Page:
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Cat Poisoning Symptoms - Drug Poisoning

Unintentional overdose with veterinary medications and accidental ingestion of both human and veterinary pills are a common cause of poisoning in cats. Veterinary products, in particular, are often flavored to encourage a pet to take them, and will be eagerly consumed if they are discovered.

Curious cats are often attracted to dropped or rolling pills and may chase and try to eat them. Many people give over-the-counter medications to their cats, without veterinary approval, to treat a variety of symptoms; they believe that what works for people works for cats. Unfortunately, this is just not true.

Cats are unusually sensitive to many medications. Drugs given to cats in human dosages are almost always toxic - and some human drugs cannot be given to cats in any amount. Common pain relievers such as ibuprofen (Advil) and acetaminophen (Tylenol) are very toxic to cats. Cats do not have the necessary enzymes to detoxify and eliminate these drugs.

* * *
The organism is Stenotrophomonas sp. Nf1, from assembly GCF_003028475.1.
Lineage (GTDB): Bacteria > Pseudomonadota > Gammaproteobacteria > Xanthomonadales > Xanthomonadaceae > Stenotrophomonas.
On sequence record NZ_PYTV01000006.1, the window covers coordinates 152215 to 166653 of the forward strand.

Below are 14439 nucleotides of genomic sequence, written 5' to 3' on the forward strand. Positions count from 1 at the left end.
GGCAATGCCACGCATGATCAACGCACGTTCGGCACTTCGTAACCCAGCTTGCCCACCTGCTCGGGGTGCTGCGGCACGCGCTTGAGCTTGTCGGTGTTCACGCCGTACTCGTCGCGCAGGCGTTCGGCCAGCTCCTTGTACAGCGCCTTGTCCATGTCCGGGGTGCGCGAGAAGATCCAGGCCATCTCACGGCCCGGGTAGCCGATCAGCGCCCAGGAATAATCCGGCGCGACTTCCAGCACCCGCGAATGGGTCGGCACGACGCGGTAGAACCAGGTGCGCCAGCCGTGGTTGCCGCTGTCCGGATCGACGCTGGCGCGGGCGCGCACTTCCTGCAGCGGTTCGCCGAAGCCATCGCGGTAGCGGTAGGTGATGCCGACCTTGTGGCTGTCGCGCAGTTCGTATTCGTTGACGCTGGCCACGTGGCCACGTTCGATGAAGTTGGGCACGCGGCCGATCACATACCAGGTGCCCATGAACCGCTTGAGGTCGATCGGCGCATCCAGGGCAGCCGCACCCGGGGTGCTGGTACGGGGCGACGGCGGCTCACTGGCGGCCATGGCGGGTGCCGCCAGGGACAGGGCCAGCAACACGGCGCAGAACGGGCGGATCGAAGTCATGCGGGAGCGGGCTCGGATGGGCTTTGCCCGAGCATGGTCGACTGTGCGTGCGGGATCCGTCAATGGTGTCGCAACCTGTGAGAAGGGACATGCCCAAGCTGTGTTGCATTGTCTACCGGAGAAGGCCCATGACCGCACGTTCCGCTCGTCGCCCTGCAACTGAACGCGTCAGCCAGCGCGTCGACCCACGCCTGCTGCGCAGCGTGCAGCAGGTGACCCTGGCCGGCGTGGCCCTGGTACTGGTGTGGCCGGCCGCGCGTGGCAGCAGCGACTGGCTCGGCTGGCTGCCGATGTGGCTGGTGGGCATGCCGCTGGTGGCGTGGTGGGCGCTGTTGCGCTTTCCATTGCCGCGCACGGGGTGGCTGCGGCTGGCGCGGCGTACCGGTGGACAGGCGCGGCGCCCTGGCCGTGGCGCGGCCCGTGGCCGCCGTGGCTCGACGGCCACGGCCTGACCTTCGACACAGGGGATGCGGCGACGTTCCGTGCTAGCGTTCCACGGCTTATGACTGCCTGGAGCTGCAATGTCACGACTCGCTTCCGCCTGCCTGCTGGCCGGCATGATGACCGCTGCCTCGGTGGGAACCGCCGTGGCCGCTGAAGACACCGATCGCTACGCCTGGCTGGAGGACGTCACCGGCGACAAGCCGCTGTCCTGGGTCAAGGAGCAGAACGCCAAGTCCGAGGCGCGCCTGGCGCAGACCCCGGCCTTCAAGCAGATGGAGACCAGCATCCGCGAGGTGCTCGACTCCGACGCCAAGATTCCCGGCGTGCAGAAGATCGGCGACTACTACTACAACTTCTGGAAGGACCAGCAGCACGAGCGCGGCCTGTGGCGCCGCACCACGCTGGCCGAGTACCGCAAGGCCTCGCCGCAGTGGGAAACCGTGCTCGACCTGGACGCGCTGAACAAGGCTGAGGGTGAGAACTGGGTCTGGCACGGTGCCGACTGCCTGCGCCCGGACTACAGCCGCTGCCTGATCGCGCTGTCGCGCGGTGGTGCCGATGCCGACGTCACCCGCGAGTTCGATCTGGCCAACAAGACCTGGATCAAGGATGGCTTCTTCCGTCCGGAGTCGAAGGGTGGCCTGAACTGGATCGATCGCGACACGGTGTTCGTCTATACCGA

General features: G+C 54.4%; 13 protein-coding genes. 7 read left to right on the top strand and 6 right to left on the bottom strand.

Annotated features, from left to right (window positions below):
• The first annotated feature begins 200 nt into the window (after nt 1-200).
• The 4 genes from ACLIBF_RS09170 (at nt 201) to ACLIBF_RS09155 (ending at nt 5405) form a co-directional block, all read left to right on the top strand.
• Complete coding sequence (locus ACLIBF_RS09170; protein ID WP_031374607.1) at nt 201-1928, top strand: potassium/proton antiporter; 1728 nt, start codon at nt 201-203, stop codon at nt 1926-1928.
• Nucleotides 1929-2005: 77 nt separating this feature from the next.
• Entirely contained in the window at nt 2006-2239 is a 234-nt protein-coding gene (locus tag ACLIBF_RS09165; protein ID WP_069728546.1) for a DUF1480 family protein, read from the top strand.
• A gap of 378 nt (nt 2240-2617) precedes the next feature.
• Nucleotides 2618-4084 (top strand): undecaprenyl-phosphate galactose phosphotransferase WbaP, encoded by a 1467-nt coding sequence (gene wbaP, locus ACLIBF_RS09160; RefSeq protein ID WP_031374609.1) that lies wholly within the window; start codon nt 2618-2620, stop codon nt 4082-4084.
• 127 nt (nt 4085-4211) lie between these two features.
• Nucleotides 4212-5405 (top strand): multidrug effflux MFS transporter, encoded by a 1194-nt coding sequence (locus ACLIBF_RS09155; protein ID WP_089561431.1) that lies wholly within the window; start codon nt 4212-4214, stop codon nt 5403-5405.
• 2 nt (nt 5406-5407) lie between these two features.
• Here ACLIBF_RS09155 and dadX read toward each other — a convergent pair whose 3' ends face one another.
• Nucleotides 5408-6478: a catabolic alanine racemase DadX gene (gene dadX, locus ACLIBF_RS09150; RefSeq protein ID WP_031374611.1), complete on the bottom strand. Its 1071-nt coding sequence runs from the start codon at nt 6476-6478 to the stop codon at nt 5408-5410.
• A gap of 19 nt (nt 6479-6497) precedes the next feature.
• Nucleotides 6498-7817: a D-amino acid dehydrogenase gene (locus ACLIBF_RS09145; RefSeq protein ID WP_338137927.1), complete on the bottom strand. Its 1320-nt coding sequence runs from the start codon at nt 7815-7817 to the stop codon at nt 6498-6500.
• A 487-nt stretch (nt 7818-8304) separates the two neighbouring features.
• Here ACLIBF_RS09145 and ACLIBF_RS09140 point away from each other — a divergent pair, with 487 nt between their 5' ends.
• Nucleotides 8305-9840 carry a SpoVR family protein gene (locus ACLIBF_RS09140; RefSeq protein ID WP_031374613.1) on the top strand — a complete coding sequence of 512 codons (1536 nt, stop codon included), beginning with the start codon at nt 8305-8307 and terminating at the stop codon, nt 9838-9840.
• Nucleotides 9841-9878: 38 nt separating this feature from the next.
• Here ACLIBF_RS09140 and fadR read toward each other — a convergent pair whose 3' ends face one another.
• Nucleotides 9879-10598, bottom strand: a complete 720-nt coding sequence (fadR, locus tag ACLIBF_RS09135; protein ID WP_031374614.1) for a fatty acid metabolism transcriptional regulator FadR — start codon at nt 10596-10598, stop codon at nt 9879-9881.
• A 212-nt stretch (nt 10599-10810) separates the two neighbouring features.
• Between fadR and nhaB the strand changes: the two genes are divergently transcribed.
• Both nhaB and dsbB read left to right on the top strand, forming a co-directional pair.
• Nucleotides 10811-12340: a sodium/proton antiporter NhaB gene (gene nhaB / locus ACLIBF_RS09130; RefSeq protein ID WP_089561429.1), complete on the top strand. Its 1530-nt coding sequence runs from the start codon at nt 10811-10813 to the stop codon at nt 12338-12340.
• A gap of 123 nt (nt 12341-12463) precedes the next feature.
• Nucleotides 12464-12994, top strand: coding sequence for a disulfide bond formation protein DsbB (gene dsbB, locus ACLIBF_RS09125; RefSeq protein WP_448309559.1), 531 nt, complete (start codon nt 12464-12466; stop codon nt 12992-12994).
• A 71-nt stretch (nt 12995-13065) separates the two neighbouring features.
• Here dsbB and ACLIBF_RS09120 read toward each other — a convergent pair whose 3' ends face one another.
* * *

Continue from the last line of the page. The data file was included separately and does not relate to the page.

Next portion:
Specifically, they are lacking the liver enzyme glucuronyl transferase. This enzyme breaks down drugs so they can be metabolized. Without it, ingesting certain drugs can lead to the accumulation of dangerous substances in the animal that are left behind when the drugs are metabolized.

Cat poisoning symptoms develop quickly and include abdominal pain, salivation, vomiting, and weakness. Other human drugs that produce a variety of toxic effects and are commonly involved in accidental poisonings include antidepressants, antihistamines, nonsteroidal pain relievers, sleeping pills, diet pills, heart pills, blood pressure pills, and vitamins.

All instances of drug ingestion should be taken seriously. If you suspect your cat has swallowed any drug, immediately induce vomiting and coat the bowel as described. Call your veterinarian for further instructions. A specific antidote may be available for the drug in question. Also call a poison control center.

All medications should be safely stored in childproof containers and in closed cupboards. Always consult your veterinarian before administering any medication. Follow instructions exactly for frequency and dosage. Never assume that a human drug is safe for pets!

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